A word from Curtis Chan

Good evening San Francisco!  I hope everyone was able to enjoy the perks of folic acid awareness week.  This week was just the beginning of a new year, a year where awareness and action will be the driving force taking control of our very own health!

Today’s blog comes to us from the fabulous Curtis Chan, MD, MPH, Medical Director of Maternal, Adolescent & Child Health in SF.  Let’s here what he has to say….

  1. Importance of Folate
  • Vitamin B9, also called folic acid or folate is found naturally in some foods, including leafy green vegetables, citrus fruits, beans, salmon, and whole grains.   However, most women do not eat enough of these foods to provide the optimal health benefit of folic acid.
  • B9 is an essential nutrient for amino acid synthesis and DNA replication.  Hence, it’s particularly important during the critical first 8 weeks of pregnancy, during the critical window of early brain and spinal cord development of the fetus.
  • Compelling research showing that folic acid drastically prevented neural tube defects caused the US Preventive Services Taskforce and the National Academy of Sciences (1996) to recommend daily consumption of 400 mcg of folic acid.
  1. Study Findings
  • In July 2014, the American College of Obstetricians and Gynecologists (ACOG), the main professional organization for OB-GYN physicians, published in its highly reputable peer-reviewed scientific journal, Obstetrics and Gynecology, a research article from Harvard Medical School, “Maternal pre-pregnancy folate intake and risk of spontaneous abortion and stillbirth.”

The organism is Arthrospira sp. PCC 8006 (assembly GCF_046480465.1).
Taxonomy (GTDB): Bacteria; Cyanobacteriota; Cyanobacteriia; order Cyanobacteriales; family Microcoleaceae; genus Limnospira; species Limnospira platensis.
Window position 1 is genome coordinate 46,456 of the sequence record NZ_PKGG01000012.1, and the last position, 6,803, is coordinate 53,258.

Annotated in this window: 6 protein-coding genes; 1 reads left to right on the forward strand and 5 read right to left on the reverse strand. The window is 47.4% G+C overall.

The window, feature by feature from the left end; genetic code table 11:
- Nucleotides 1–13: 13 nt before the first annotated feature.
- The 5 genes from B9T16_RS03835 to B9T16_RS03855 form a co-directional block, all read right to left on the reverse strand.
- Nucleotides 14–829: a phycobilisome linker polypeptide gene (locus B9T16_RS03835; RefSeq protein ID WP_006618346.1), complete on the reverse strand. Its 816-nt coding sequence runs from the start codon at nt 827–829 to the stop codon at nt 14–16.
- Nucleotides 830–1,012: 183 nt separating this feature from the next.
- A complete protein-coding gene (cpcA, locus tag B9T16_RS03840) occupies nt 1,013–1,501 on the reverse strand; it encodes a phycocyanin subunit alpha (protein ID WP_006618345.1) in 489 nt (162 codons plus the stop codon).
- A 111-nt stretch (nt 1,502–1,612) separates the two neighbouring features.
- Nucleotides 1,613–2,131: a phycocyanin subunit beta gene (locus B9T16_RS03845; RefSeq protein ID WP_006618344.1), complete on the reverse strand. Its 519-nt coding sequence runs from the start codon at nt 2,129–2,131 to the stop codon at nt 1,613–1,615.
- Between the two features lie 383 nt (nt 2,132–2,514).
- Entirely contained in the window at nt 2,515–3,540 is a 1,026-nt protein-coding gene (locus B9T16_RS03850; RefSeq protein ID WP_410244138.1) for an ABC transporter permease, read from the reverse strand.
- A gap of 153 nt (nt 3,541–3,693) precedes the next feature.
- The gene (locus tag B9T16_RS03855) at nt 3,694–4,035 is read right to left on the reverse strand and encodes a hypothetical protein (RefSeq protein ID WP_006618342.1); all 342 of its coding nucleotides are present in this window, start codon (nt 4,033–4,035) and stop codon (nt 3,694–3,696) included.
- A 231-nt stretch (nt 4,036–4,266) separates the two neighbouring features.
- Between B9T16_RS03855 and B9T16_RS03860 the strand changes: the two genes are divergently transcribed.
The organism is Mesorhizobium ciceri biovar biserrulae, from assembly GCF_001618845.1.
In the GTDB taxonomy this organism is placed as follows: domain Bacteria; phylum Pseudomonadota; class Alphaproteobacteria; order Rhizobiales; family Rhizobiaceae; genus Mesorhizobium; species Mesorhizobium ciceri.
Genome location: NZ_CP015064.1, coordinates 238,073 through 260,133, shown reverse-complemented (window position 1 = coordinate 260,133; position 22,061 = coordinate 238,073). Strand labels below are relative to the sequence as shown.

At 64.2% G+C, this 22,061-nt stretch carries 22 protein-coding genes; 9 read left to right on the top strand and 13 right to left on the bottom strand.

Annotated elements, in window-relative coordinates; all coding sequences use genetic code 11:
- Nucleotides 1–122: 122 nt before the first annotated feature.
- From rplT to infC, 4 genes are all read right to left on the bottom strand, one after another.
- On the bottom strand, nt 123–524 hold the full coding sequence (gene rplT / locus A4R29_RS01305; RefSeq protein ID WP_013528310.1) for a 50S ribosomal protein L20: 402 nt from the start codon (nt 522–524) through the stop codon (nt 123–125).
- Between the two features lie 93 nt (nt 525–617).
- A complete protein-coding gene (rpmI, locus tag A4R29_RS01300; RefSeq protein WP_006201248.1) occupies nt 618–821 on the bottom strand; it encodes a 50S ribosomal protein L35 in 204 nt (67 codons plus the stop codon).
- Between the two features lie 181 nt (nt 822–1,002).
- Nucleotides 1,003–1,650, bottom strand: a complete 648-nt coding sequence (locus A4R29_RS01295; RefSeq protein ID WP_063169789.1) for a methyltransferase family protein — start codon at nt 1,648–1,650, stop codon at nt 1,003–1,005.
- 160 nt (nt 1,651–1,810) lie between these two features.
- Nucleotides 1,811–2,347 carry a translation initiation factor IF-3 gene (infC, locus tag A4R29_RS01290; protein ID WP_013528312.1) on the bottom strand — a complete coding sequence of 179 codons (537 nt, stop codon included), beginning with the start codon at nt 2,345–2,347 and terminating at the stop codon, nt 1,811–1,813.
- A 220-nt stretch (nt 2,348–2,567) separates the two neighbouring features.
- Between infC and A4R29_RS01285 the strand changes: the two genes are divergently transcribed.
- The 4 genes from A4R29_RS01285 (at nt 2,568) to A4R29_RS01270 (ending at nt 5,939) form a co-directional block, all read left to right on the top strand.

• The study showed that the risk of miscarriage (or spontaneous abortions) was 20% lower among women taking high amounts of folate acid (730 ug/d) compared to those with the lowest intake (0 ug/d).
  • Since 1992, public health and medical authorities have recommended that all women U.S. Preventive Services Task Force and Centers for Disease Control and Prevention recommend that all women capable of becoming pregnant take 400 micrograms of folic acid daily to prevent neural tube defects.  While many women aren’t familiar with the brain and spinal cord deformities of neural tube defects, research has since shown other health benefits of folic acid to the mother and infant.
  • The significant risk reduction in miscarriage is another important reminder about the benefits of women taking folic acid vitamins as part of their daily routine, before becoming pregnant.

Curtis Chan, MD, MPH

Medical Director of Maternal, Child & Adolescent Health

San Francisco Department of Public Health

30 Van Ness Avenue, Suite 260b, SF, CA 94102

Go Folic! On Vacation


The GO FOLIC! Web Team will be on vacation through September 30, 2012.  However, women living in San Francisco  can still get free Go Folic! Multivitamins – click here to find out how.  Also, while we won’t be blogging, you can still follow us on Twitter @gofolic to get news about new research findings in women’s health.

Even though we won’t be blogging, we’ll be busy behind the scenes.  When we come back, on October 1, we’ll have a whole new look, new regular blog columnists and columns, and an updated Facebook page. Also, we’ll have an expanded focus on all of women’s preventive health.

Thoughts and Reflections of an Intern: Why Public Health is Important